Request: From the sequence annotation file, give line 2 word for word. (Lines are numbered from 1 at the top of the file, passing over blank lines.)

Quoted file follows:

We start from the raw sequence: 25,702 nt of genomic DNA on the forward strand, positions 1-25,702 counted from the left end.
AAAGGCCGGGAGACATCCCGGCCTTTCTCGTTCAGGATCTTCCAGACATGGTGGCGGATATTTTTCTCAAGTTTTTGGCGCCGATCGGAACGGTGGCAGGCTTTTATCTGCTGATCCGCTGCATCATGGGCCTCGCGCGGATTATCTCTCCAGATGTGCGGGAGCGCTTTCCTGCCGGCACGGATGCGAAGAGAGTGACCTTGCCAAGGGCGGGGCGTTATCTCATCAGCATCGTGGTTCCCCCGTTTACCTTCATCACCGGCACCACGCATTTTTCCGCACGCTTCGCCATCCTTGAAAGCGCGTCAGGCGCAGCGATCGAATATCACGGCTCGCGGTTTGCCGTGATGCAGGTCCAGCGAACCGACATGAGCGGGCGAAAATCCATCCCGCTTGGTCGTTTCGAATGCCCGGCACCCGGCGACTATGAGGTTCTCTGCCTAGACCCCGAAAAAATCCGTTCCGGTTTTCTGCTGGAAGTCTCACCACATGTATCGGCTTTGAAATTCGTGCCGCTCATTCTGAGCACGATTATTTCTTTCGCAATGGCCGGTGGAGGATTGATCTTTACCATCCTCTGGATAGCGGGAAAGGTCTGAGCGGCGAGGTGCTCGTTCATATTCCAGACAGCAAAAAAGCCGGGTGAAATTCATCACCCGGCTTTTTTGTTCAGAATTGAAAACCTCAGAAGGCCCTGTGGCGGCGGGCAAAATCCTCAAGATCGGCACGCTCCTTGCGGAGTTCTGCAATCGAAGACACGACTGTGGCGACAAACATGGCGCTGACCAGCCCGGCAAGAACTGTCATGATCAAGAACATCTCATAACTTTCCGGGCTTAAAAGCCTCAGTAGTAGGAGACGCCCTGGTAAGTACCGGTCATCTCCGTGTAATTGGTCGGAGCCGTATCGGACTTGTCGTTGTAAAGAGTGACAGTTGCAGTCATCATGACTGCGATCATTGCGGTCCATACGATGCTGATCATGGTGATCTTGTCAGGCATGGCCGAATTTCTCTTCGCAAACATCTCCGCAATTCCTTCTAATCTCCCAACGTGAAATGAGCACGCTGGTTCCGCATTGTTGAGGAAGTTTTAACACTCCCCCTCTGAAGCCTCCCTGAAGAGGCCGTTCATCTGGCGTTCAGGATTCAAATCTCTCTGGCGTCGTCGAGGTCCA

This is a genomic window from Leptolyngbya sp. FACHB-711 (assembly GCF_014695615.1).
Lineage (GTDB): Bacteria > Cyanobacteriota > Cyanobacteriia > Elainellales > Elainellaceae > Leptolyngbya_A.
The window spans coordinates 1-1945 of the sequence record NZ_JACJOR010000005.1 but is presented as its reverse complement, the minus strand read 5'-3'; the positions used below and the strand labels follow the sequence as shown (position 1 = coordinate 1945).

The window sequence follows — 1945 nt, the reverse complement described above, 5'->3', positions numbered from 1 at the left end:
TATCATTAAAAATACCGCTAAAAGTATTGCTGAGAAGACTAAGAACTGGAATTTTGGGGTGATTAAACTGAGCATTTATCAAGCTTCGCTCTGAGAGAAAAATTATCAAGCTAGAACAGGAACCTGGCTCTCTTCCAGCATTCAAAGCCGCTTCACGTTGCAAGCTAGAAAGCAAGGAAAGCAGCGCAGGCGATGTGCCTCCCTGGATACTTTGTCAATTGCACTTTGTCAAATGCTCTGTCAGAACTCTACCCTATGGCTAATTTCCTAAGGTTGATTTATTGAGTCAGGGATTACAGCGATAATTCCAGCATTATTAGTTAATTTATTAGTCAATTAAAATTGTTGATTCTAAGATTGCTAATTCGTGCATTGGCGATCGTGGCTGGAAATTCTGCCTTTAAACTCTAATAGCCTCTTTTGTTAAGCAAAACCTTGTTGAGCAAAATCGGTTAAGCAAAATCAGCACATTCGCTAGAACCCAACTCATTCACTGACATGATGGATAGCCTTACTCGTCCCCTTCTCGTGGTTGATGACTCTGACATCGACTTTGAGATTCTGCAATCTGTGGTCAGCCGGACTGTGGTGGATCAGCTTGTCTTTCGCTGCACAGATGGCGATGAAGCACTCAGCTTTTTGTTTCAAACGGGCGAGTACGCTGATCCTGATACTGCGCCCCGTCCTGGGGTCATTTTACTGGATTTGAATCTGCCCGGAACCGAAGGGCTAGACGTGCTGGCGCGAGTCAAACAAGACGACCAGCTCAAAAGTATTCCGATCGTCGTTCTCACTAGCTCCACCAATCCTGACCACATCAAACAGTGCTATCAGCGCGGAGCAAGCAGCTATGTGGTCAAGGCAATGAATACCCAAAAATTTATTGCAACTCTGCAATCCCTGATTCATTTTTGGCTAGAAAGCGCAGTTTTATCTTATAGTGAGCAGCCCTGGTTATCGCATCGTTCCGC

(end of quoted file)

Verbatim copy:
AAAGGCCGGGAGACATCCCGGCCTTTCTCGTTCAGGATCTTCCAGACATGGTGGCGGATATTTTTCTCAAGTTTTTGGCGCCGATCGGAACGGTGGCAGGCTTTTATCTGCTGATCCGCTGCATCATGGGCCTCGCGCGGATTATCTCTCCAGATGTGCGGGAGCGCTTTCCTGCCGGCACGGATGCGAAGAGAGTGACCTTGCCAAGGGCGGGGCGTTATCTCATCAGCATCGTGGTTCCCCCGTTTACCTTCATCACCGGCACCACGCATTTTTCCGCACGCTTCGCCATCCTTGAAAGCGCGTCAGGCGCAGCGATCGAATATCACGGCTCGCGGTTTGCCGTGATGCAGGTCCAGCGAACCGACATGAGCGGGCGAAAATCCATCCCGCTTGGTCGTTTCGAATGCCCGGCACCCGGCGACTATGAGGTTCTCTGCCTAGACCCCGAAAAAATCCGTTCCGGTTTTCTGCTGGAAGTCTCACCACATGTATCGGCTTTGAAATTCGTGCCGCTCATTCTGAGCACGATTATTTCTTTCGCAATGGCCGGTGGAGGATTGATCTTTACCATCCTCTGGATAGCGGGAAAGGTCTGAGCGGCGAGGTGCTCGTTCATATTCCAGACAGCAAAAAAGCCGGGTGAAATTCATCACCCGGCTTTTTTGTTCAGAATTGAAAACCTCAGAAGGCCCTGTGGCGGCGGGCAAAATCCTCAAGATCGGCACGCTCCTTGCGGAGTTCTGCAATCGAAGACACGACTGTGGCGACAAACATGGCGCTGACCAGCCCGGCAAGAACTGTCATGATCAAGAACATCTCATAACTTTCCGGGCTTAAAAGCCTCAGTAGTAGGAGACGCCCTGGTAAGTACCGGTCATCTCCGTGTAATTGGTCGGAGCCGTATCGGACTTGTCGTTGTAAAGAGTGACAGTTGCAGTCATCATGACTGCGATCATTGCGGTCCATACGATGCTGATCATGGTGATCTTGTCAGGCATGGCCGAATTTCTCTTCGCAAACATCTCCGCAATTCCTTCTAATCTCCCAACGTGAAATGAGCACGCTGGTTCCGCATTGTTGAGGAAGTTTTAACACTCCCCCTCTGAAGCCTCCCTGAAGAGGCCGTTCATCTGGCGTTCAGGATTCAAATCTCTCTGGCGTCGTCGAGGTCCA